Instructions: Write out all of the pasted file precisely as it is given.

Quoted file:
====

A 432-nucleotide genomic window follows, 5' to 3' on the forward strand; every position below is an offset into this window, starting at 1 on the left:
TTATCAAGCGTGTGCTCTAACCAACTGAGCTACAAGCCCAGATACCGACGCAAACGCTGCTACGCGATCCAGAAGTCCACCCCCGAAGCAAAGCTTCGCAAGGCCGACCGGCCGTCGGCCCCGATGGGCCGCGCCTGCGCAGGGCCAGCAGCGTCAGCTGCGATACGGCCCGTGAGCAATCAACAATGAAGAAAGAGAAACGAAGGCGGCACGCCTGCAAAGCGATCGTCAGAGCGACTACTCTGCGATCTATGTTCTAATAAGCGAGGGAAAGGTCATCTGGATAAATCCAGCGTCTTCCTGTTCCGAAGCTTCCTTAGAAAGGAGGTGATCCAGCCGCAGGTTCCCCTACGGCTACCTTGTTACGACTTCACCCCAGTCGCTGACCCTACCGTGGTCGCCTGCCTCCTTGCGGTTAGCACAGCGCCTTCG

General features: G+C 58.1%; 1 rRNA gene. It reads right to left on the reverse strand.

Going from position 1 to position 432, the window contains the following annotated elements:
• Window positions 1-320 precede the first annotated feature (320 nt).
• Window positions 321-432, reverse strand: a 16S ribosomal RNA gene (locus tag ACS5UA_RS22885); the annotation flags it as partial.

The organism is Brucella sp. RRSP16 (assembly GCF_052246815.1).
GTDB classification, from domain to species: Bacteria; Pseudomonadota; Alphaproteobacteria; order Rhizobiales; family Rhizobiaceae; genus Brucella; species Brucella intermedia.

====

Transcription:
A 432-nucleotide genomic window follows, 5' to 3' on the forward strand; every position below is an offset into this window, starting at 1 on the left:
TTATCAAGCGTGTGCTCTAACCAACTGAGCTACAAGCCCAGATACCGACGCAAACGCTGCTACGCGATCCAGAAGTCCACCCCCGAAGCAAAGCTTCGCAAGGCCGACCGGCCGTCGGCCCCGATGGGCCGCGCCTGCGCAGGGCCAGCAGCGTCAGCTGCGATACGGCCCGTGAGCAATCAACAATGAAGAAAGAGAAACGAAGGCGGCACGCCTGCAAAGCGATCGTCAGAGCGACTACTCTGCGATCTATGTTCTAATAAGCGAGGGAAAGGTCATCTGGATAAATCCAGCGTCTTCCTGTTCCGAAGCTTCCTTAGAAAGGAGGTGATCCAGCCGCAGGTTCCCCTACGGCTACCTTGTTACGACTTCACCCCAGTCGCTGACCCTACCGTGGTCGCCTGCCTCCTTGCGGTTAGCACAGCGCCTTCG

General features: G+C 58.1%; 1 rRNA gene. It reads right to left on the reverse strand.

Going from position 1 to position 432, the window contains the following annotated elements:
• Window positions 1-320 precede the first annotated feature (320 nt).
• Window positions 321-432, reverse strand: a 16S ribosomal RNA gene (locus tag ACS5UA_RS22885); the annotation flags it as partial.

The organism is Brucella sp. RRSP16 (assembly GCF_052246815.1).
GTDB classification, from domain to species: Bacteria; Pseudomonadota; Alphaproteobacteria; order Rhizobiales; family Rhizobiaceae; genus Brucella; species Brucella intermedia.